Friday, Dec. 19, 2014
Feelings, Nothing More than Feelings . . .Posted Friday, December 4, 2009, at 9:22 AM
In this society of ours, it seems that little has more importance than protecting everyone around us from hurt feelings. This imperative can be seen everywhere you look.
Since it "Tis The Season," lets start with "Happy Holidays." Between Halloween and Marti Gras there are an awful lot of holidays. Pretty much any excuse to get together with family and friends is good enough for me. But what is with "Happy Holidays?"
Being a Christian, in proximity to the Winter Solstice, I celebrate Christmas. This was the date assigned to the celebration of the Birth of Jesus (since birth and death dates were not routinely kept) to displace one of the largest religious celebrations among non Christians. The idea was literally to displace the rebirth of the sun god with the birth of the Son of God. As we near this date, I wish my friends, even strangers, Merry Christmas!
Why not Merry Christmas? I have heard people say that it is rude and may offend non Christians. I have never been offended by being wished a Happy Chanukah. Why should I be? Even though I am not Jewish, why can't I happily accept well wishes for their holiday? Why should non Christians be offended by being wished a Merry Christmas? I say, if you believe in something, if it is important to you, stand by it.
Another huge example is virtually anything to do with children. In some sports competitions it is not permitted to keep score hoping that the feelings of the losing kids won't be hurt. Grade cards are not permitted to say a child is failing a subject. Some places don't permit teachers to grade with red ink. How ridiculous! In only a short time, pink, purple, or green ink can "hurt" feelings as much as red. Taking away hurt takes away the potential to develop character and encourages the development of a belief that "my" emotional comfort is of paramount importance; a form of narcissism. In my life, I have learned far more from my failures than from my successes.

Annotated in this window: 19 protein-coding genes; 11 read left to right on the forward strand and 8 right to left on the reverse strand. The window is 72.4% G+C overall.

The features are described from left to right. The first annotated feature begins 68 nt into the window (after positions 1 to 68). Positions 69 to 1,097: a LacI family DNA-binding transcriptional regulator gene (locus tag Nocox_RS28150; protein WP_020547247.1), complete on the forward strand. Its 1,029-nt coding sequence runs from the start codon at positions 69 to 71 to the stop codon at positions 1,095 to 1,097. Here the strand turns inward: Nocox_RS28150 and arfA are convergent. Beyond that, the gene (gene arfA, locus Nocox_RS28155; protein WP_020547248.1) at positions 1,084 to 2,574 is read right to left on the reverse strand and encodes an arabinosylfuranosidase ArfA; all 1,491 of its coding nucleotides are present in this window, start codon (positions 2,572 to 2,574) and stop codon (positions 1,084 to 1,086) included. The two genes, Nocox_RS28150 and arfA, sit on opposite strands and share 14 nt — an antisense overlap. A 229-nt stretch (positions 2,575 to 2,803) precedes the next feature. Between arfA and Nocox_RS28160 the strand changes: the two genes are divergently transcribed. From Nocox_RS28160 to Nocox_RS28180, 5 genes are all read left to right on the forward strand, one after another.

Sensitivity is all over every news broadcast. You dare not challenge that "this year consumer spending for holiday gifts will be down." That would offend struggling families. Virtually every year since I started paying attention to the news (the late 1970s) I have been told that consumer spending on holiday gifts would be less this year than the previous year. At this rate, we should be approaching zero.
Everyone will hate you if you are insensitive to another annual holiday story; hunger. Did you know that one person in six are hungry? How insensitive would it be to hear this news and wonder about caring neighbors, extended families, food stamps, WIC, emergency food pantries, church programs, charities, corporate programs, etc.? Who would not be incredibly offended by people who try to connect the dots between this epidemic of hunger with the epidemic of obesity. (Please don't hurt MY feelings by observing that I am obese; it's a disability. It could not possibly be that I enjoy eating and generally avoid exercise.)
My mother insisted that if I did not have something nice to day, I should say nothing at all. In her efforts to turn a son into a gentleman, she was quite correct. But does that mean that I have to ignore objective truth, or at least refrain from saying it out loud, because someone may be offended?
We are taught that free speech is one of the values held most dear by Americans. At least it is one of the four things protected in the First Amendment to the Constitution. If I hold this freedom dear, isn't it incumbent upon me to have a thick skin and be tolerant of other points of view. If the Pope does not agree with everything said or done by the previous Pope, surely there will be differences of opinion between the rest of us. I believe that it is wrong to self censor, withhold speech, because someone may be offended.
MERRY CHRISTMAS to you one and all!
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